At the conclusion of the sermon at St. Mary's, on Sunday morning, the Rev George A. Bayly, M.A., referred to the late Mr Wicksey in the following terms: " To-day we mourn the loss of a Church official of St. Mary's. James Thomas William Wicksey, who had been in failing health for some time, passed peaceably away yesterday afternoon. He suffered a good deal from his heart lately; so much so that on several Sundays he did not go home after morning service, but remained at the church until the evening. He practically died in harness. He was a Bachelor of Music of the Royal University of Ireland, a Licentiate in Music of Trinity College; London, and a Member of the Incorporated Society of Musicians. His published compositions were anthems, hymn tunes, chants, and secular pieces; and he won a prize for a hymn tune at the Isle of Man Musical Guild. He officiated for the last time at the organ here on Sunday, July 9th, and that morning we sang the Te Deum to a setting composed by him. He was assistant organist and choirmaster at St. Luke's, Cheltenham (1871) ; organist and choirmaster at Peel (1876); and for the past 36 years has been organist and choirmaster at this church, and headmaster of the Grammar School. Of his work here, you are in a better position to speak of than I am; but from my short acquaintanceship I can testify to many excellent qualities of his character, and speak of him as I knew of him for a very short time. He worked loyally, performed his duty faithfully for the good of the church, and I believe to the honour and glory of God, and such service must have been acceptable at the Throne of the Most High. The form that so often sat on that organ stool and awoke that noble instrument to life, is still; the fingers that so often chased each other over the keys, dropping sweet melodies as they ran, are stiff. But if a certain theory of sound is true, those melodies and harmonies which sprang from the soul of the musician have not been lost, but are still wafted to and fro, fulfilling a Divine purpose, though unheard by human ears. The homage of the heart they bear on the waves of sound, wafted throughout vast realms, bearing still their mead of praise and worship to the throne of heaven. Like all musicians. he loved his work — his heart was in the organ, As a man, be ways of a gentle and kindly disposition, with a depth of character and a goodness of heart which few were aware of. Modest almost to a fault, he never pushed himself forward, but did his work unostentatiously. Having used his talent to the worship and praise of God in the Church Militant here below. he has been promoted to continue that work in the Church triumphant, and to sing the song of Moses and the Lamb. We offer our deepest sympathy to his widow in her sad loss."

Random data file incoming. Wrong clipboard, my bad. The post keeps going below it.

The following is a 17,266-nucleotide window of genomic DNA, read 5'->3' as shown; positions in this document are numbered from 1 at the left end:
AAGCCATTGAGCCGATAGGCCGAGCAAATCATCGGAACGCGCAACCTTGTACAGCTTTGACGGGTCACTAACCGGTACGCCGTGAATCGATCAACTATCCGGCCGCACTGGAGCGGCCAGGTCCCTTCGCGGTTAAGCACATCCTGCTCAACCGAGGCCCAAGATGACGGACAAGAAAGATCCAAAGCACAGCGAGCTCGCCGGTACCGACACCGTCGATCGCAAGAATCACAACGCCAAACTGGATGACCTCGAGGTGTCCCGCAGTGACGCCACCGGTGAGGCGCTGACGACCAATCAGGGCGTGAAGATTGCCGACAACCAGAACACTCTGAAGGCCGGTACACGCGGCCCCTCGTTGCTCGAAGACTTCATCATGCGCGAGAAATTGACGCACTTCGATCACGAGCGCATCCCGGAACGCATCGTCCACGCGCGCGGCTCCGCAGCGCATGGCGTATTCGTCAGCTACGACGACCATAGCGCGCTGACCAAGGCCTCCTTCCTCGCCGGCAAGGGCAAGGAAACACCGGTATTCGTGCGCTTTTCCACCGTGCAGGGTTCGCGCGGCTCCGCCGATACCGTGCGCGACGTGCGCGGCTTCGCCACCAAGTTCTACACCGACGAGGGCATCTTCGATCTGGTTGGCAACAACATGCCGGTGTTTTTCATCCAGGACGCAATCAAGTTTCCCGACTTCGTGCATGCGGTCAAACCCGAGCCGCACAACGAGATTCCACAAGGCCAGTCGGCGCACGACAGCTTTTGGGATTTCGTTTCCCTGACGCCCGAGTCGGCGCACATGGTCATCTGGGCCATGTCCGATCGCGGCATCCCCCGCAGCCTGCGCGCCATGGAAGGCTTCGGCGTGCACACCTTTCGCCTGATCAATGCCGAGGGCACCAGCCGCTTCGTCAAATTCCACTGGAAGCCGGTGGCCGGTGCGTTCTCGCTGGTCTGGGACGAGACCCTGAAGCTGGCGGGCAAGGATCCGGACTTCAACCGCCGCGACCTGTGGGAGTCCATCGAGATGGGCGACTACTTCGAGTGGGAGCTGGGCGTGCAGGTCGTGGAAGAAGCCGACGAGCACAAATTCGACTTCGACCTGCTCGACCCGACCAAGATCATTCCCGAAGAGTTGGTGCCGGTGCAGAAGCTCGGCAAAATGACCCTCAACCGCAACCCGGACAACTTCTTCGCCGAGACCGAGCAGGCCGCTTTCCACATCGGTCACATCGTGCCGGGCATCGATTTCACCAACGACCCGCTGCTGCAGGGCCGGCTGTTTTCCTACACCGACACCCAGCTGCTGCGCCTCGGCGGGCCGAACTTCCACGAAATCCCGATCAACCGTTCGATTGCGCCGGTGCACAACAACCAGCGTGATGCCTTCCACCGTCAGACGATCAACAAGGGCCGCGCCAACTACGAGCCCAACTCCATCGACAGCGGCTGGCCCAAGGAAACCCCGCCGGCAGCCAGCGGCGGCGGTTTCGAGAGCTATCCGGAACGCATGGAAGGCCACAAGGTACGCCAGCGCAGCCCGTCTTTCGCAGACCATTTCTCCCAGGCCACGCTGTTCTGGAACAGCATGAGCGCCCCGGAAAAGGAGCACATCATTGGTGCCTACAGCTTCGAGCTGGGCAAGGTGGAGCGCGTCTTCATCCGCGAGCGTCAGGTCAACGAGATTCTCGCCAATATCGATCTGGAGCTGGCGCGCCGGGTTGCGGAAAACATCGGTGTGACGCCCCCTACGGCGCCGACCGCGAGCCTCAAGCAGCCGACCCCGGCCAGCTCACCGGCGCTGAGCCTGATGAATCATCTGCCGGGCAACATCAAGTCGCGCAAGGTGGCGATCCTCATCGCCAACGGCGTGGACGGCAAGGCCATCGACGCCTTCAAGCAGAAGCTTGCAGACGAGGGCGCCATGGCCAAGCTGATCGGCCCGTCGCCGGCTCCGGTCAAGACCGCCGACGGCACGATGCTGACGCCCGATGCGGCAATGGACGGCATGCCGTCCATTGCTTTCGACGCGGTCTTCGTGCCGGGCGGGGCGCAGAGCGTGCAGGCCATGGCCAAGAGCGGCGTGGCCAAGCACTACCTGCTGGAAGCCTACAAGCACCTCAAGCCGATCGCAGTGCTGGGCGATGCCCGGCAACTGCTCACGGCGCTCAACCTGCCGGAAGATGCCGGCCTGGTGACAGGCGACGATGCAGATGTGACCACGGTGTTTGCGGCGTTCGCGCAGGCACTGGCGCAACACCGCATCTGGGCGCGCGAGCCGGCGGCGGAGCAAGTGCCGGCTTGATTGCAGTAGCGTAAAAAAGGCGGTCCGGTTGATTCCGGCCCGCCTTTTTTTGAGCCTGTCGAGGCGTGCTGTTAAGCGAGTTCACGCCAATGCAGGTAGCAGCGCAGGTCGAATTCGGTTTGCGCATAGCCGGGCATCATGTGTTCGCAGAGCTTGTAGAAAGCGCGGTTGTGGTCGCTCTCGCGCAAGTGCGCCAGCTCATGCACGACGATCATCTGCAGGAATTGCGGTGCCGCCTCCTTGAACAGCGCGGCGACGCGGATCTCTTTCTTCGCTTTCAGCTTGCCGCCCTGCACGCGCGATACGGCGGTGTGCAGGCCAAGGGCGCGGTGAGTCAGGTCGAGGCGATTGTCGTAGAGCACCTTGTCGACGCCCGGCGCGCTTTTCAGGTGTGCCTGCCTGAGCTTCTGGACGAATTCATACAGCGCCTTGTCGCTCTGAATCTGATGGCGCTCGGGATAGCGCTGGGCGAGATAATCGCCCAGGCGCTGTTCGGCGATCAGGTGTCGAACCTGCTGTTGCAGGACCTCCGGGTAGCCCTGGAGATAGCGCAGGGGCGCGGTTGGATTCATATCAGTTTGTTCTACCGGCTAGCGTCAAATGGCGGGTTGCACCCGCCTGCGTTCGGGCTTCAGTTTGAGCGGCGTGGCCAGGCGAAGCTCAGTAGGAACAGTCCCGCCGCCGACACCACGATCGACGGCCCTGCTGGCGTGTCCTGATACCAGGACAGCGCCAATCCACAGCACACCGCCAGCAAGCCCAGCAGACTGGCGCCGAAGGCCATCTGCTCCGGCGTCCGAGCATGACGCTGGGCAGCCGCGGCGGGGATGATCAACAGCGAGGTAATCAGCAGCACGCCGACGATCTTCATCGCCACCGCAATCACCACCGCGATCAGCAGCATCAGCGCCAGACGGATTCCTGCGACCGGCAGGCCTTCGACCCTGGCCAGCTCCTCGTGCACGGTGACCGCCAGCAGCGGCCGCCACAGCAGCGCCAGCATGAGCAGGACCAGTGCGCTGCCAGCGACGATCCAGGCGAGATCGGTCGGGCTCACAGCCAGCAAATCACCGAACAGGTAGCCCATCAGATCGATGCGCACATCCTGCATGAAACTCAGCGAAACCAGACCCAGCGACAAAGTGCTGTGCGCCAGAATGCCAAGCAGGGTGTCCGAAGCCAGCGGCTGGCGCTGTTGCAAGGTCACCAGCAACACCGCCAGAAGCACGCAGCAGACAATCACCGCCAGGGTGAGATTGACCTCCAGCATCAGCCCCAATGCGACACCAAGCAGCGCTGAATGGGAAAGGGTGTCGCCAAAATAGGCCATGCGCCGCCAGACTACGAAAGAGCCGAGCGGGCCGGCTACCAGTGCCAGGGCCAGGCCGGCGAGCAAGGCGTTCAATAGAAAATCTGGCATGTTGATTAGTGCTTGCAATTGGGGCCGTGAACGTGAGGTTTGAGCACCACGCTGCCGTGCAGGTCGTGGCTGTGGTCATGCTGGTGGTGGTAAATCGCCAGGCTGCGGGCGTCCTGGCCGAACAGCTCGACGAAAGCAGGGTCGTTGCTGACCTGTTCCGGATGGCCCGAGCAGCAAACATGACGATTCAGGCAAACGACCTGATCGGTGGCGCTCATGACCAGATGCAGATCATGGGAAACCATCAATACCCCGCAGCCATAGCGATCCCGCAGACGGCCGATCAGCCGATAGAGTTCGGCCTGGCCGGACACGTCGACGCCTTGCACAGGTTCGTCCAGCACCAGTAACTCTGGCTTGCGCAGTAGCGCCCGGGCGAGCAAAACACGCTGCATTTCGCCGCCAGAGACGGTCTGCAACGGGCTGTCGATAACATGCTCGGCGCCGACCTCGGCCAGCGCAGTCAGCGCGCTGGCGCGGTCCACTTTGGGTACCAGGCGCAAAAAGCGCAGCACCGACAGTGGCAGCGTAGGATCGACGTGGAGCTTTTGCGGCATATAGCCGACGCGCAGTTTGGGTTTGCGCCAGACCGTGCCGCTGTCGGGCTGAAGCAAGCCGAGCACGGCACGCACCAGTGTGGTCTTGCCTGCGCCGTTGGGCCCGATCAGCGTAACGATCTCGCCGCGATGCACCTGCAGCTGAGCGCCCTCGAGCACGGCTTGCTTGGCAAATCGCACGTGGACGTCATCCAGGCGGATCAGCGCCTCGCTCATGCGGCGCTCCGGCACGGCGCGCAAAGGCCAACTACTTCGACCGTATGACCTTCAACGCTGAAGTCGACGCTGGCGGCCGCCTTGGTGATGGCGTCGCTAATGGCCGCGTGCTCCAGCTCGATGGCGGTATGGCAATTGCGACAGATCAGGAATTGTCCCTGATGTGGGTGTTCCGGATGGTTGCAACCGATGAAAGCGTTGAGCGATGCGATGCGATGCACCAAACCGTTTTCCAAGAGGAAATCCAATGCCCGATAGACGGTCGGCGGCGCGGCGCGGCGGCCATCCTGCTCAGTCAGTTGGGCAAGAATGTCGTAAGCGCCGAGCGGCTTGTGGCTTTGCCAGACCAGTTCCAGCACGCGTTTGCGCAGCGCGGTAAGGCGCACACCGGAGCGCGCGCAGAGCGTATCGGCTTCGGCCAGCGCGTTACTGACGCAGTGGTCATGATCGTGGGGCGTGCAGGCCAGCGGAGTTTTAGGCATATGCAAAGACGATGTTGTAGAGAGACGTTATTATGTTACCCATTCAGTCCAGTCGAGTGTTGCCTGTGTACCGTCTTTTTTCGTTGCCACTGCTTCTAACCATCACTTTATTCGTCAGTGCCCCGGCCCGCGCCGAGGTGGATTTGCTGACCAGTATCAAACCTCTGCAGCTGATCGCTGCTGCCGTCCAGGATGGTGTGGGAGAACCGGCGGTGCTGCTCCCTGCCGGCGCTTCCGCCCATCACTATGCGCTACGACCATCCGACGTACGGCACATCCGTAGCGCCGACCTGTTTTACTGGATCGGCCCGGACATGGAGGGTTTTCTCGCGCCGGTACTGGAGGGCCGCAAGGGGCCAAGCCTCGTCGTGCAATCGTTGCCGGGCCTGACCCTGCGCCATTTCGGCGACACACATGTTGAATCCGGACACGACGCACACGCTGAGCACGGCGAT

(By one who knew him.)